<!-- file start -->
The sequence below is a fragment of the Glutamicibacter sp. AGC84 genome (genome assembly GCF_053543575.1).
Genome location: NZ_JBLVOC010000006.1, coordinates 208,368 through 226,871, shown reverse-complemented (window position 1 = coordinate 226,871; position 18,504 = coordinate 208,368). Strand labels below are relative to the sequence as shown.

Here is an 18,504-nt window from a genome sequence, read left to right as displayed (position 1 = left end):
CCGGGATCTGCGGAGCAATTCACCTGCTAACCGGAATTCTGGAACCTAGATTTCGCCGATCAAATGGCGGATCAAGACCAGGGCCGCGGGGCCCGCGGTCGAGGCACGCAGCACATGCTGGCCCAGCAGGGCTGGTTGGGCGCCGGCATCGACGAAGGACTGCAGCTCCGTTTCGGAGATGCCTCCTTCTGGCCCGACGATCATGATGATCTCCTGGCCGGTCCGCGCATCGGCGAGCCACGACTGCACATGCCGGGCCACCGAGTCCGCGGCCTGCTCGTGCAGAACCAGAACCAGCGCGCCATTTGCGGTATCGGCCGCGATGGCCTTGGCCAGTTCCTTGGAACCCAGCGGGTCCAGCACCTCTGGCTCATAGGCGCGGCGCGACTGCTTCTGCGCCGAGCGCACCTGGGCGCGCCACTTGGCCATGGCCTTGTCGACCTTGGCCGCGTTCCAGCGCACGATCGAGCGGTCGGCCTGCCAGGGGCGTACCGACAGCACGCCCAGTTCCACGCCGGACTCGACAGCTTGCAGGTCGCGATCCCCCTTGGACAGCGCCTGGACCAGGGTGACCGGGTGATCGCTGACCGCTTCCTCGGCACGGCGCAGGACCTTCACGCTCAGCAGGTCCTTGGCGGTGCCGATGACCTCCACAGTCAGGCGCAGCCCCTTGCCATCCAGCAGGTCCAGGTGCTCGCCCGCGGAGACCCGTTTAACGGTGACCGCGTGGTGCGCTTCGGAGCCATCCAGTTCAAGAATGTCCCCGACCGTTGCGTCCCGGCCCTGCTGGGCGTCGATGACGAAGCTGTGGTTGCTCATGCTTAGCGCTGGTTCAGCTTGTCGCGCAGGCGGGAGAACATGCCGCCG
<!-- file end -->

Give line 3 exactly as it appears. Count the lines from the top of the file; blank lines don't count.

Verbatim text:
Here is an 18,504-nt window from a genome sequence, read left to right as displayed (position 1 = left end):